3. To appear more acceptable, individuals may convince themselves that posing as an optimistic individual will make them more conforming and popular. Denying the reality, minimizing the effect of an event and invalidating feelings of self are a form of self-betrayal in such a case. This is when the individual is not helping themselves through a positive mindset, instead of forcing themselves to be okay when they are not. Internalizing such demands and expectations can pose as dangerous.

  4. It can also close off channels of feedback. Take another example of an individual who is searching for jobs and experiencing difficulties with it. However, that individual keeps looking for employment and appearing for interviews with a positive mindset that “It will all be well in the end.” Although that may be true, the individual might also cut themselves off to constructive feedback while being pre-occupied with just the positives. It may be the case that the individual needs to work more on their curriculum vitae or boost their confidence while talking with interviewers. It is crucial here to mention that this in no way indicates that one should beat themselves up to experience growth. However, a certain level of healthy stress called “eustress” is essential for any individual to strive for the best. Thus it is not entirely harmful to challenge oneself or even work on the negatives.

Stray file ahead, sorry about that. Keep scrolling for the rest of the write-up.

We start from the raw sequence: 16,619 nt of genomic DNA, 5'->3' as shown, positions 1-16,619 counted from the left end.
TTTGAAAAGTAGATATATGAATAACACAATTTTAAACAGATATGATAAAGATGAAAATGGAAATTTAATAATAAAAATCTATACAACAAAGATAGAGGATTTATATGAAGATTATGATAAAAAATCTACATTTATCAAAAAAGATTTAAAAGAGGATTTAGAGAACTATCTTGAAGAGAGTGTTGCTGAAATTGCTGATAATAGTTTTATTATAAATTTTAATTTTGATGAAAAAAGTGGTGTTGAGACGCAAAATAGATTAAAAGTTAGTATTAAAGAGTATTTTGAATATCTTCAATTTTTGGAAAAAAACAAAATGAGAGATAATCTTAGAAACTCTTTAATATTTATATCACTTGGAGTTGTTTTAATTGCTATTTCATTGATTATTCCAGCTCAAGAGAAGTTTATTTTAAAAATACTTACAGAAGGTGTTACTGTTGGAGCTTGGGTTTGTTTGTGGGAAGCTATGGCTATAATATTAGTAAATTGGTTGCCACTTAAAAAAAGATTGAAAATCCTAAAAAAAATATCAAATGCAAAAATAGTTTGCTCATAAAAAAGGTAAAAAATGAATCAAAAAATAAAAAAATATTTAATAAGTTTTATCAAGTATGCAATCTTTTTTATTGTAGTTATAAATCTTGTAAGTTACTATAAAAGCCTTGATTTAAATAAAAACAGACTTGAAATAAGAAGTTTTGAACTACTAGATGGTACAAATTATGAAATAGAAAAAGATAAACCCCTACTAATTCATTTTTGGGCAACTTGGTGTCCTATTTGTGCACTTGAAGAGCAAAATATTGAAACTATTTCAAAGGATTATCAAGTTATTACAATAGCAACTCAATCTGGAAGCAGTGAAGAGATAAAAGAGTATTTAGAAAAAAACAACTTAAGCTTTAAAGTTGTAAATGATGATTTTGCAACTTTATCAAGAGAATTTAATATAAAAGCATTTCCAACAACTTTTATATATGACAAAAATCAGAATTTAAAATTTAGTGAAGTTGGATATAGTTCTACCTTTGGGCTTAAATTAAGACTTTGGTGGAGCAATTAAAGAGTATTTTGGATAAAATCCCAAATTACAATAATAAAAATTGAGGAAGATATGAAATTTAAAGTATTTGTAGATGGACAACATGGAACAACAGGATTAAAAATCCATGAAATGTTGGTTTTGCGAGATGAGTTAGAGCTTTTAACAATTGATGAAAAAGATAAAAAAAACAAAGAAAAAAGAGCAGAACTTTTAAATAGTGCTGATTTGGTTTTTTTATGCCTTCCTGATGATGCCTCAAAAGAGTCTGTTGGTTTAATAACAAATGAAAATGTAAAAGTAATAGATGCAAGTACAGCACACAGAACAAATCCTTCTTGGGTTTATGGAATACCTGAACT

5. Toxic positivity underplays the importance of dealing with negatives emotions in cases of chronic and severe illnesses, homelessness, unemployment/ financial distress, food insecurity and systemic discrimination.

  6. It promotes the idea of shame and guilt associated with negative emotions like sadness, anger, jealousy, fear and loneliness (among a few) as well as making the person feel bad for feeling bad. This will lead to build-up complex emotions which may go unaddressed.